Cameras that stream live to police stations and patrol cars, new entry systems in all schools and a state-of-the-art visitor identification system are part of a $3.7 million plan unveiled Tuesday to improve security in Baltimore County public schools.
"We have no greater responsibility as leaders than to protect our children when they go to school each and every day," said County Executive Kevin Kamenetz in announcing the proposal at a news conference in Towson, where he was joined by Superintendent Dallas Dance, Police Chief Jim Johnson and County Council members.
The County Council is scheduled to vote on the spending proposal Feb. 4.
The plan comes in the wake of last month's shootings in Newtown, Conn., and several gun-related incidents in Baltimore County schools early this school year.
On the first day of school, a 17-year-old student was critically injured in a cafeteria shooting at Perry Hall High. A few weeks later, an eighth-grader allegedly threatened a teacher and classmates with a gun at Stemmers Run Middle School in Essex. After those incidents, Dance created a safety and security office within the 107,000-student school system.
Yet, Johnson emphasized Tuesday that school shootings are a rarity and said the community must find "a balance" in school safety.
"You don't want to make [school] feel like a fortress," he said.
Under the plan announced Tuesday, all elementary and special education schools in Baltimore County would get camera systems. Middle and high schools already have them.
The video would be streamed live to patrol cars, local precincts and the command staff at police headquarters. Police officers in middle and high schools would get mobile tablets so they could monitor the video.
Officials also want to install or improve electronic entry systems in the county's 169 schools, as well as a new visitor ID system. Kamenetz said he hopes the new technology will be in place by fall, but noted that the county must issue bids for the work.
Police plan to train school staff how to react in shooting situations, Johnson said. The training will initially be offered to administrators beginning next month, said Elise Armacost, a police spokeswoman. Officials will then evaluate whether more school employees should be trained.
Dance, Kamenetz and Johnson said they are continuing to review where safety can be improved. They are considering steps such as expanding a security presence in elementary schools, installing a swipe-card entry system for teachers and students, and launching mental health initiatives, Kamenetz said.
Officials hope for reimbursement through state and federal funding. Gov. Martin O'Malley's budget proposal includes $25 million to improve school safety statewide.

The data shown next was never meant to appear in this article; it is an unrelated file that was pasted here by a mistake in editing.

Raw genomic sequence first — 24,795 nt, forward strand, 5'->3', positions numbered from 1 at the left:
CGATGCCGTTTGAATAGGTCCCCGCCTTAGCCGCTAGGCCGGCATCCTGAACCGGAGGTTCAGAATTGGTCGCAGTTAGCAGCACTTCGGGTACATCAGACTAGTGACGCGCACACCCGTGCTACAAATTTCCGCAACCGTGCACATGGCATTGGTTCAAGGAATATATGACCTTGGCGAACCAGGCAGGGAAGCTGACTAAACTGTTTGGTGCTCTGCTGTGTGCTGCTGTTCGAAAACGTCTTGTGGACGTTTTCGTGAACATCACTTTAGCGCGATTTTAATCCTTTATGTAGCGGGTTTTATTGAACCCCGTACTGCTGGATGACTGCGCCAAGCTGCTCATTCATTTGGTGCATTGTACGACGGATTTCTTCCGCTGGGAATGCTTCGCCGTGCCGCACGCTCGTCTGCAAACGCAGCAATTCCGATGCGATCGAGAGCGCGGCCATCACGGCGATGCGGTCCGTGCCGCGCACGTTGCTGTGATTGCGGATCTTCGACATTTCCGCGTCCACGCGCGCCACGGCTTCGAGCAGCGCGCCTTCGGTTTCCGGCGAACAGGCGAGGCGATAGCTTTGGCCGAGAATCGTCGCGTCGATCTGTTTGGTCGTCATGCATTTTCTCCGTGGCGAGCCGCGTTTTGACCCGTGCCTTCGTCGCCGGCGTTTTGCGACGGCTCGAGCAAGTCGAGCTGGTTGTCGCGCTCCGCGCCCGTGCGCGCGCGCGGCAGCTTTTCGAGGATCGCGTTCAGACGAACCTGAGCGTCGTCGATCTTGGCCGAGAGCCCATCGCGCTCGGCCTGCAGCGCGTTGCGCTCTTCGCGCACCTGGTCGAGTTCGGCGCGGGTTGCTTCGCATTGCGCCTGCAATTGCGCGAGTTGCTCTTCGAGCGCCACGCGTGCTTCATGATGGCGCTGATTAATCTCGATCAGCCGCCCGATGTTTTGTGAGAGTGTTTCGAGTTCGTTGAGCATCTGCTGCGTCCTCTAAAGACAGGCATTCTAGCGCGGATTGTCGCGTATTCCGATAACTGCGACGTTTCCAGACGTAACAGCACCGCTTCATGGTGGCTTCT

The plan announced Tuesday is in addition to $2.5 million allocated in Dance's budget proposal for safety measures. Officials had said previously that that money would pay for equipment such as cameras and monitors, but they said Tuesday that it will be set aside for future safety improvements.
Abby Beytin, president of the Teachers Association of Baltimore County, said she was pleased that the plan includes funds for securing entryways to prevent intruders, a safety concern for teachers. But she questioned the need to live stream camera footage from the inside of schools to police.
"It's like Big Brother watching," she said. "That is not what we want to see happen in our schools."
Dale Rauenzahn, head of the school safety and security office, said the plan is to put the new cameras in common areas, halls and entryways, as is already the case in middle and high schools.
Kenneth Trump, president of National School Safety and Security Services, said it's important for school and police officials to have a written agreement on how the cameras will be used. Across the country, many schools are rushing to purchase equipment in a sometimes "knee-jerk" manner, Trump said.
While in many cases the investment is a good thing, he said, it's just as important to reinforce daily procedures already in place to prevent the types of threats that are more common than shootings — such as stopping noncustodial parents from removing a child from school.
"We're cautioning schools to also remember to invest in the human side of security," Trump said. "Technology is only as strong as the weakest human link that's behind it."
In recent weeks, other school systems in the Baltimore area have taken steps to evaluate school safety after the Connecticut shootings.
In Carroll County, the Board of County Commissioners approved last month up to $650,000 for school security upgrades that might include a buzzer system and cameras at school entrances at each school, a key card access system for exterior doors, and incident training for school administrators and staff.
In Howard County, a Joint Task Force on School Safety, chaired by Chief of Police Bill McMahon, hosted two meetings this month with residents, and is expected to make recommendations for physical security and protocols as well as emergency response planning and prevention. And in Harford County, the school board approved this week a budget amendment providing $1.6 million for security measures at schools.
In Anne Arundel County, most schools have buzzer systems, and all have an electronic visitor-entry system that uses state-issued IDs to track guests and alert officials if a registered sex offender enters a school, said schools spokeswoman Maneka Monk.
In Baltimore City, officials are still in the early stages of drawing up the budget, but school police officers are receiving "additional and intensive training" to work with schools on safety management, schools spokeswoman Edie House Foster said.
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